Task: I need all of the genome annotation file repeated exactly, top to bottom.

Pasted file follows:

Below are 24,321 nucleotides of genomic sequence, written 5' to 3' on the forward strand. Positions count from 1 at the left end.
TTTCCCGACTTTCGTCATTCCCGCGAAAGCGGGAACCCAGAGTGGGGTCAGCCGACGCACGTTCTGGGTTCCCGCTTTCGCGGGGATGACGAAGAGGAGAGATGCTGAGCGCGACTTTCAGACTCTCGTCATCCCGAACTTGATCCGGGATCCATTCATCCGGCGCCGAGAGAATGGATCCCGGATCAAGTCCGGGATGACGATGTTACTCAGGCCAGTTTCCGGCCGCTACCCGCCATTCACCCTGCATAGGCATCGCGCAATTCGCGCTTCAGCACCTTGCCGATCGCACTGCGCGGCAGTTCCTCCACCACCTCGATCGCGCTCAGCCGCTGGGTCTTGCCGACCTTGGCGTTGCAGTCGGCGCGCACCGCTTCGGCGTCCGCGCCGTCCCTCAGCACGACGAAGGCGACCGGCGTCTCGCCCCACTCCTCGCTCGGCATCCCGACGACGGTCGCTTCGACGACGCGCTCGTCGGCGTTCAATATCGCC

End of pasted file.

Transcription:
Below are 24,321 nucleotides of genomic sequence, written 5' to 3' on the forward strand. Positions count from 1 at the left end.
TTTCCCGACTTTCGTCATTCCCGCGAAAGCGGGAACCCAGAGTGGGGTCAGCCGACGCACGTTCTGGGTTCCCGCTTTCGCGGGGATGACGAAGAGGAGAGATGCTGAGCGCGACTTTCAGACTCTCGTCATCCCGAACTTGATCCGGGATCCATTCATCCGGCGCCGAGAGAATGGATCCCGGATCAAGTCCGGGATGACGATGTTACTCAGGCCAGTTTCCGGCCGCTACCCGCCATTCACCCTGCATAGGCATCGCGCAATTCGCGCTTCAGCACCTTGCCGATCGCACTGCGCGGCAGTTCCTCCACCACCTCGATCGCGCTCAGCCGCTGGGTCTTGCCGACCTTGGCGTTGCAGTCGGCGCGCACCGCTTCGGCGTCCGCGCCGTCCCTCAGCACGACGAAGGCGACCGGCGTCTCGCCCCACTCCTCGCTCGGCATCCCGACGACGGTCGCTTCGACGACGCGCTCGTCGGCGTTCAATATCGCC